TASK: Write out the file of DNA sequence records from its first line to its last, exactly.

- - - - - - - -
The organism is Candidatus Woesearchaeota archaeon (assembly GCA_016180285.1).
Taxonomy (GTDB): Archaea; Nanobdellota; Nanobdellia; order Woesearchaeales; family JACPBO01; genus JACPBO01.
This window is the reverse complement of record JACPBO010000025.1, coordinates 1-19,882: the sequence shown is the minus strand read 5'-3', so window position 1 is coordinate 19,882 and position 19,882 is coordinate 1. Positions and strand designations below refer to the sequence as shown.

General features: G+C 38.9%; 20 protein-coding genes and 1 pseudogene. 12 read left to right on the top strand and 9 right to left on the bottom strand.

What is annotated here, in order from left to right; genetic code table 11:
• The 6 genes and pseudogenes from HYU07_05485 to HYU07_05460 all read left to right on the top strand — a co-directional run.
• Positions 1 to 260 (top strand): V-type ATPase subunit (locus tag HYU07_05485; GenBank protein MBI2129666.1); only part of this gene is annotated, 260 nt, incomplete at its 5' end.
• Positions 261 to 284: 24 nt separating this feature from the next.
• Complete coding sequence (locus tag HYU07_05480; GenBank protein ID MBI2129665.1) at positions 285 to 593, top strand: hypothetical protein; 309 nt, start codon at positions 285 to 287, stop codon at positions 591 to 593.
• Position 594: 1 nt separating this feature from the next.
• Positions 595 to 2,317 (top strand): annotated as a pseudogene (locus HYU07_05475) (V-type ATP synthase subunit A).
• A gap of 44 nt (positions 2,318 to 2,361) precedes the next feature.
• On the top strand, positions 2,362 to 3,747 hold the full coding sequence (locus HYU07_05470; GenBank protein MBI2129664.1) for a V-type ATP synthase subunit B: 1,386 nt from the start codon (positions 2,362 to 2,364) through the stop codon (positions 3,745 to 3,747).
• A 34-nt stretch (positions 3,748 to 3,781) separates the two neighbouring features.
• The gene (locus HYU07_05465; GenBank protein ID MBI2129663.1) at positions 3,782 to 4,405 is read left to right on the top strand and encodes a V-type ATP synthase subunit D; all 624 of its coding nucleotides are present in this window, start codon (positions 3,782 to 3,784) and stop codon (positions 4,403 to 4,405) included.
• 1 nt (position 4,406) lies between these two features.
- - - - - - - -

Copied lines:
The organism is Candidatus Woesearchaeota archaeon (assembly GCA_016180285.1).
Taxonomy (GTDB): Archaea; Nanobdellota; Nanobdellia; order Woesearchaeales; family JACPBO01; genus JACPBO01.
This window is the reverse complement of record JACPBO010000025.1, coordinates 1-19,882: the sequence shown is the minus strand read 5'-3', so window position 1 is coordinate 19,882 and position 19,882 is coordinate 1. Positions and strand designations below refer to the sequence as shown.

General features: G+C 38.9%; 20 protein-coding genes and 1 pseudogene. 12 read left to right on the top strand and 9 right to left on the bottom strand.

What is annotated here, in order from left to right; genetic code table 11:
• The 6 genes and pseudogenes from HYU07_05485 to HYU07_05460 all read left to right on the top strand — a co-directional run.
• Positions 1 to 260 (top strand): V-type ATPase subunit (locus tag HYU07_05485; GenBank protein MBI2129666.1); only part of this gene is annotated, 260 nt, incomplete at its 5' end.
• Positions 261 to 284: 24 nt separating this feature from the next.
• Complete coding sequence (locus tag HYU07_05480; GenBank protein ID MBI2129665.1) at positions 285 to 593, top strand: hypothetical protein; 309 nt, start codon at positions 285 to 287, stop codon at positions 591 to 593.
• Position 594: 1 nt separating this feature from the next.
• Positions 595 to 2,317 (top strand): annotated as a pseudogene (locus HYU07_05475) (V-type ATP synthase subunit A).
• A gap of 44 nt (positions 2,318 to 2,361) precedes the next feature.
• On the top strand, positions 2,362 to 3,747 hold the full coding sequence (locus HYU07_05470; GenBank protein MBI2129664.1) for a V-type ATP synthase subunit B: 1,386 nt from the start codon (positions 2,362 to 2,364) through the stop codon (positions 3,745 to 3,747).
• A 34-nt stretch (positions 3,748 to 3,781) separates the two neighbouring features.
• The gene (locus HYU07_05465; GenBank protein ID MBI2129663.1) at positions 3,782 to 4,405 is read left to right on the top strand and encodes a V-type ATP synthase subunit D; all 624 of its coding nucleotides are present in this window, start codon (positions 3,782 to 3,784) and stop codon (positions 4,403 to 4,405) included.
• 1 nt (position 4,406) lies between these two features.